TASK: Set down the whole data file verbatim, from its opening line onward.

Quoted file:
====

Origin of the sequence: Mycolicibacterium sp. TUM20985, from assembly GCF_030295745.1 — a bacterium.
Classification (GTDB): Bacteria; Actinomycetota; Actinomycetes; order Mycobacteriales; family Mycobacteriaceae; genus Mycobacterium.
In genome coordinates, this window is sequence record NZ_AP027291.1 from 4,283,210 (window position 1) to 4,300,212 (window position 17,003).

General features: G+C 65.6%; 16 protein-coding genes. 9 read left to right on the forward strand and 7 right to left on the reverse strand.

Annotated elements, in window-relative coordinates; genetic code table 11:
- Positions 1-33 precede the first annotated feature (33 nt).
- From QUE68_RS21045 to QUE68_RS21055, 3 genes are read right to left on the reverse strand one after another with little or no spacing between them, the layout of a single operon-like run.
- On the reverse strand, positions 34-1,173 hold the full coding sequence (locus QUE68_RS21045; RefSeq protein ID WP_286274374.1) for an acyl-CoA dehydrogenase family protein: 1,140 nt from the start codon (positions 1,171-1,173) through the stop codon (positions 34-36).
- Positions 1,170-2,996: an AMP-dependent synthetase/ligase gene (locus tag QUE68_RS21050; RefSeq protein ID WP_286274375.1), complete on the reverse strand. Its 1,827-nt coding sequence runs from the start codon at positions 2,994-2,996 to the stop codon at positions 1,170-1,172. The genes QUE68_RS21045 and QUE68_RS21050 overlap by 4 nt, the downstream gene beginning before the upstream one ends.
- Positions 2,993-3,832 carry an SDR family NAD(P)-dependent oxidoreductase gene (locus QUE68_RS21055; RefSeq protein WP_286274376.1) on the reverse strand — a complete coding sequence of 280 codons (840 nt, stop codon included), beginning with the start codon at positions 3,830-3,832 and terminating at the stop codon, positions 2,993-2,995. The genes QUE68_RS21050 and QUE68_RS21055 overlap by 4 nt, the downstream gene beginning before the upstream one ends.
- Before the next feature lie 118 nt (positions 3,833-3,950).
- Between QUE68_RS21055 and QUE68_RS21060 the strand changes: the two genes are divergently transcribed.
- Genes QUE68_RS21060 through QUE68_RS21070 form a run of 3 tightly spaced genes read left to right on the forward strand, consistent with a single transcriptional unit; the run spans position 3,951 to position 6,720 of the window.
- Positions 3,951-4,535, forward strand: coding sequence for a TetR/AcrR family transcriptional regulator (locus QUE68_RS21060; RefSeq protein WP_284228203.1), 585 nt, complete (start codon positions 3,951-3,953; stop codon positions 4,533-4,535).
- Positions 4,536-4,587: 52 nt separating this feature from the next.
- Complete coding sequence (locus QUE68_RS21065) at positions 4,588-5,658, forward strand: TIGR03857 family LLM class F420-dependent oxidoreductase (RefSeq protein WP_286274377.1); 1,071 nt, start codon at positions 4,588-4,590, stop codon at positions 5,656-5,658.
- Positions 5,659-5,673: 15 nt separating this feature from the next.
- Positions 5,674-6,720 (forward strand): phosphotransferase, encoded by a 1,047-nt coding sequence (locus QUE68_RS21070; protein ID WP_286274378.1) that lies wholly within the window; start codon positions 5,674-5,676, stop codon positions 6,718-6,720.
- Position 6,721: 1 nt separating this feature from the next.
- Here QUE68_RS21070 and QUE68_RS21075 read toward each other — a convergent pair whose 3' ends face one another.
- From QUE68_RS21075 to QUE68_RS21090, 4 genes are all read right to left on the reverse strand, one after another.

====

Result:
Origin of the sequence: Mycolicibacterium sp. TUM20985, from assembly GCF_030295745.1 — a bacterium.
Classification (GTDB): Bacteria; Actinomycetota; Actinomycetes; order Mycobacteriales; family Mycobacteriaceae; genus Mycobacterium.
In genome coordinates, this window is sequence record NZ_AP027291.1 from 4,283,210 (window position 1) to 4,300,212 (window position 17,003).

General features: G+C 65.6%; 16 protein-coding genes. 9 read left to right on the forward strand and 7 right to left on the reverse strand.

Annotated elements, in window-relative coordinates; genetic code table 11:
- Positions 1-33 precede the first annotated feature (33 nt).
- From QUE68_RS21045 to QUE68_RS21055, 3 genes are read right to left on the reverse strand one after another with little or no spacing between them, the layout of a single operon-like run.
- On the reverse strand, positions 34-1,173 hold the full coding sequence (locus QUE68_RS21045; RefSeq protein ID WP_286274374.1) for an acyl-CoA dehydrogenase family protein: 1,140 nt from the start codon (positions 1,171-1,173) through the stop codon (positions 34-36).
- Positions 1,170-2,996: an AMP-dependent synthetase/ligase gene (locus tag QUE68_RS21050; RefSeq protein ID WP_286274375.1), complete on the reverse strand. Its 1,827-nt coding sequence runs from the start codon at positions 2,994-2,996 to the stop codon at positions 1,170-1,172. The genes QUE68_RS21045 and QUE68_RS21050 overlap by 4 nt, the downstream gene beginning before the upstream one ends.
- Positions 2,993-3,832 carry an SDR family NAD(P)-dependent oxidoreductase gene (locus QUE68_RS21055; RefSeq protein WP_286274376.1) on the reverse strand — a complete coding sequence of 280 codons (840 nt, stop codon included), beginning with the start codon at positions 3,830-3,832 and terminating at the stop codon, positions 2,993-2,995. The genes QUE68_RS21050 and QUE68_RS21055 overlap by 4 nt, the downstream gene beginning before the upstream one ends.
- Before the next feature lie 118 nt (positions 3,833-3,950).
- Between QUE68_RS21055 and QUE68_RS21060 the strand changes: the two genes are divergently transcribed.
- Genes QUE68_RS21060 through QUE68_RS21070 form a run of 3 tightly spaced genes read left to right on the forward strand, consistent with a single transcriptional unit; the run spans position 3,951 to position 6,720 of the window.
- Positions 3,951-4,535, forward strand: coding sequence for a TetR/AcrR family transcriptional regulator (locus QUE68_RS21060; RefSeq protein WP_284228203.1), 585 nt, complete (start codon positions 3,951-3,953; stop codon positions 4,533-4,535).
- Positions 4,536-4,587: 52 nt separating this feature from the next.
- Complete coding sequence (locus QUE68_RS21065) at positions 4,588-5,658, forward strand: TIGR03857 family LLM class F420-dependent oxidoreductase (RefSeq protein WP_286274377.1); 1,071 nt, start codon at positions 4,588-4,590, stop codon at positions 5,656-5,658.
- Positions 5,659-5,673: 15 nt separating this feature from the next.
- Positions 5,674-6,720 (forward strand): phosphotransferase, encoded by a 1,047-nt coding sequence (locus QUE68_RS21070; protein ID WP_286274378.1) that lies wholly within the window; start codon positions 5,674-5,676, stop codon positions 6,718-6,720.
- Position 6,721: 1 nt separating this feature from the next.
- Here QUE68_RS21070 and QUE68_RS21075 read toward each other — a convergent pair whose 3' ends face one another.
- From QUE68_RS21075 to QUE68_RS21090, 4 genes are all read right to left on the reverse strand, one after another.